2019 Ford Ranger Vs. 2020 Jeep Gladiator: Tale of the Tape

image from p.widencdn.net

By Brian Normile

With new mid-size pickup trucks from Ford and Jeep set to duke it out, it's time to measure the upcoming 2019 Ford Ranger and 2020 Jeep Gladiator to see how they stack up, as we've already done with the Gladiator and its Wrangler system. We'll be comparing the Gladiator to the Super Crew 4x4 version of the Ranger, since those are the most comparable. They'd be even more comparable if Ford started offering a removable top and doors and fold-down windshield on the Ranger, but that seems unlikely.

Related: More 2018 L.A. Auto Show Coverage

The Basics

The Gladiator enters the ring with a length of 218 inches, a wheelbase of 137.3 inches, a width of 73.8 inches and a track width of either 62.9 inches front and rear, or 64.4 inches front and rear for Rubicon and Sport Max Tow models. Height depends on trim and top style: With a soft-top, most Gladiators are 75 inches tall while the Rubicon is 76.1 inches; with a hardtop, those figures drop to 73.1, or 74.1 for the Rubicon.

The Ranger, on the other hand, measures a shorter 210.8 inches long with a wheelbase of 126.8 inches. The Ford is a foot wider at 85.8 inches(that likely is the width from side mirror to side mirror unlike the Gladiator's width) but has a narrower track width of 61.4 inches front and rear, and it's a bit shorter at 71.5 inches tall.

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The Gladiator's approach, breakover and departure angles are impressive. For Sport and Overland models, the numbers are 40.8/18.4/25 degrees approach/breakover/departure. The more off-road focused Rubicon boasts 43.4/20.3/26 degrees approach/breakover/departure. Ground clearance is 10 inches for the Sport and Overland and 11.1 inches for the Rubicon. Front and rear overhangs are consistent across all models at 29.7 inches in front and 51 inches in the rear.

The Ranger, meanwhile, has angles of 28.7/21.5/25.4 degrees approach/breakover/departure, ground clearance of 8.9 inches, and front and rear overhangs of 35.8 and 48.2 inches, respectively. Its shorter length and wheelbase helps the Ranger when it comes to breakover angles, and the shorter rear overhang keeps it respectable when it comes to departure angles, but the Gladiator can definitely attack tougher stuff up front.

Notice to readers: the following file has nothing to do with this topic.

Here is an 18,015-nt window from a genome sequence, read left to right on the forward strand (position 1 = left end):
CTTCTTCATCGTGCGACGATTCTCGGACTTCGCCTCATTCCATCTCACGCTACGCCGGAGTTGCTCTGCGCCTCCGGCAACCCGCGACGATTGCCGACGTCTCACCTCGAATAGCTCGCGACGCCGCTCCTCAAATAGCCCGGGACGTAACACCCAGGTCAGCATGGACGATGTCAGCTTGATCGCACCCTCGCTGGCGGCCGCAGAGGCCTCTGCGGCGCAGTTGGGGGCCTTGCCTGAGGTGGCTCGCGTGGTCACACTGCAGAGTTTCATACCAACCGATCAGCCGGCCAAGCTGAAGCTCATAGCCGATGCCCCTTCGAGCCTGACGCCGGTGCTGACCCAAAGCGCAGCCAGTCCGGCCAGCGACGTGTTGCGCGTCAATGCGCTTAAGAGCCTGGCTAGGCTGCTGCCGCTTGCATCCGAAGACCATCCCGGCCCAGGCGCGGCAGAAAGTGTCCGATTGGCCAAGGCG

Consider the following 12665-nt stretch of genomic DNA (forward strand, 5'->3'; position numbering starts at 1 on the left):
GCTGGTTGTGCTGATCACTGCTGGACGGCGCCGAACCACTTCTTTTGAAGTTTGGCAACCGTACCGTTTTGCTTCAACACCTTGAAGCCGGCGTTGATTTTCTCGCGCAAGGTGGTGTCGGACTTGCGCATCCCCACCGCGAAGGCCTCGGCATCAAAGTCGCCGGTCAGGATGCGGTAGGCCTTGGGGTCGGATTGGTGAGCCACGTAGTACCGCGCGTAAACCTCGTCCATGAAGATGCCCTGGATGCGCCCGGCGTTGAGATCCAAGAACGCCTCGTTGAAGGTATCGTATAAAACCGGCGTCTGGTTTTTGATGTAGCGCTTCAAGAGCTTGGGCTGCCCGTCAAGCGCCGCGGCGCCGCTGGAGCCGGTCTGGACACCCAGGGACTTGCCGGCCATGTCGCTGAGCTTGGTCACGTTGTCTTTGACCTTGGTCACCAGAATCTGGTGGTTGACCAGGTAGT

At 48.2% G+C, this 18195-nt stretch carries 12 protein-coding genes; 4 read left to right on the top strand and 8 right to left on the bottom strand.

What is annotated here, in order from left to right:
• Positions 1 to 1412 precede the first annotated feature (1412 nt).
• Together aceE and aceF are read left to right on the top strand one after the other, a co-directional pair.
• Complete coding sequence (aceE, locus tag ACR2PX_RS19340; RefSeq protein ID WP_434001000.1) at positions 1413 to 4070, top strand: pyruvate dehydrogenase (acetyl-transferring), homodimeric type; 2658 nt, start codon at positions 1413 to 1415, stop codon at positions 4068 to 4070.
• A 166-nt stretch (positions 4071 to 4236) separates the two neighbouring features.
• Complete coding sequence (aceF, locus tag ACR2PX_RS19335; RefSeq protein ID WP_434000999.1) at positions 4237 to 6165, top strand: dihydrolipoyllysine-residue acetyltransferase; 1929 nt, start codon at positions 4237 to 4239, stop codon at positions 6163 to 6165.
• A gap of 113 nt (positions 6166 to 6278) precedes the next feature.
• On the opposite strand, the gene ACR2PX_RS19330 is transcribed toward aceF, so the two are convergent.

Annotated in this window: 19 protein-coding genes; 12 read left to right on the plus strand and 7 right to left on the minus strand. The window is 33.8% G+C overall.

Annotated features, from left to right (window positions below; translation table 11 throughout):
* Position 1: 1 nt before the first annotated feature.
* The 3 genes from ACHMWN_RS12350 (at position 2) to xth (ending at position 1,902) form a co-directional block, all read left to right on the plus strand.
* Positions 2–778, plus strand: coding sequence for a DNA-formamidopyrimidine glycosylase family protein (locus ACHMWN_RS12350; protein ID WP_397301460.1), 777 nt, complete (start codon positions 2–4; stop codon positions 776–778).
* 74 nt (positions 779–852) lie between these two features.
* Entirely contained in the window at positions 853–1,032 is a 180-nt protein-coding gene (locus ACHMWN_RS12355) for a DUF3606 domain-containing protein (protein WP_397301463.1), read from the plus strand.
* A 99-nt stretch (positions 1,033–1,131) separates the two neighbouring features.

Towing and Payload

Currently, we only have max payload and towing capacities for the Ranger Super Crew 4x4, at 1,560 and 7,500 pounds respectively. There's no word on how options and features will affect those figures. Gross combined weight and gross vehicle weight ratings are also unknown. As of now, the Ranger is only available with the 2.3-liter EcoBoost four-cylinder and 10-speed automatic with a 3.73:1 axle ratio.

The Gladiator is also a single-engine vehicle, with a 3.6-liter V-6 as its only current power plant. It does, however, offer different transmission options and two axle ratios, meaning its towing and payload figures vary considerably depending on configuration.

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Related: We Sneak a Quick Drive in a 2019 Ford Ranger

Sport models equipped with the six-speed manual and 3.73:1 axle ratio have a towing capacity of 4,000 pounds. With the eight-speed automatic, that figure increases to 4,500 pounds. Keep the automatic and change the axle ratio to 4.10:1 and max towing jumps to 6,000 pounds. Finally, adding the Max Towing Package to all that gives a max trailer weight of 7,650 pounds. Payload capacities for Sport models start at 1,105 for automatic models with either axle ratio; those with the Max Towing Package can carry 1,535 pounds. The bare-bones manual Sport model can carry 1,600.

Gladiator Overland models can carry 1,140 pounds with the manual transmission or 1,120 pounds with the automatic. The beefed-up suspension of the Rubicon lets it carry more, but all the extra off-roading goodies likely cut into its payload capacity, so it's only a little more than the Overland at 1,200 pounds with the manual or 1,160 pounds with the automatic.

Cars.com graphic by Paul Dolan; manufacturer images


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@ papa,

your approach to logic---such as it is---sucks out loud.

You say that the smaller 2.3 would be awesome, but the larger 2.7 would not. You, as usual, are just being contrary for the sake of it. I bet dinner time around your house is a real riot.

See how easy it is to make you look bad?? Go take a nap, or change your screen name to the blue one and post 99 times in the next 15 minutes.

It is logical to ask what difference 400 cc's makes in a 4 cylinder engine. Thanks for all of your personal shots, I guess you felt your own weak argument needed it.

By the way, this is all stuff I've covered with clarity and 'logic.' The 2.7 Ford is a bulky engine that does nothing that the Ford 3.5 turbo doesn't do better.

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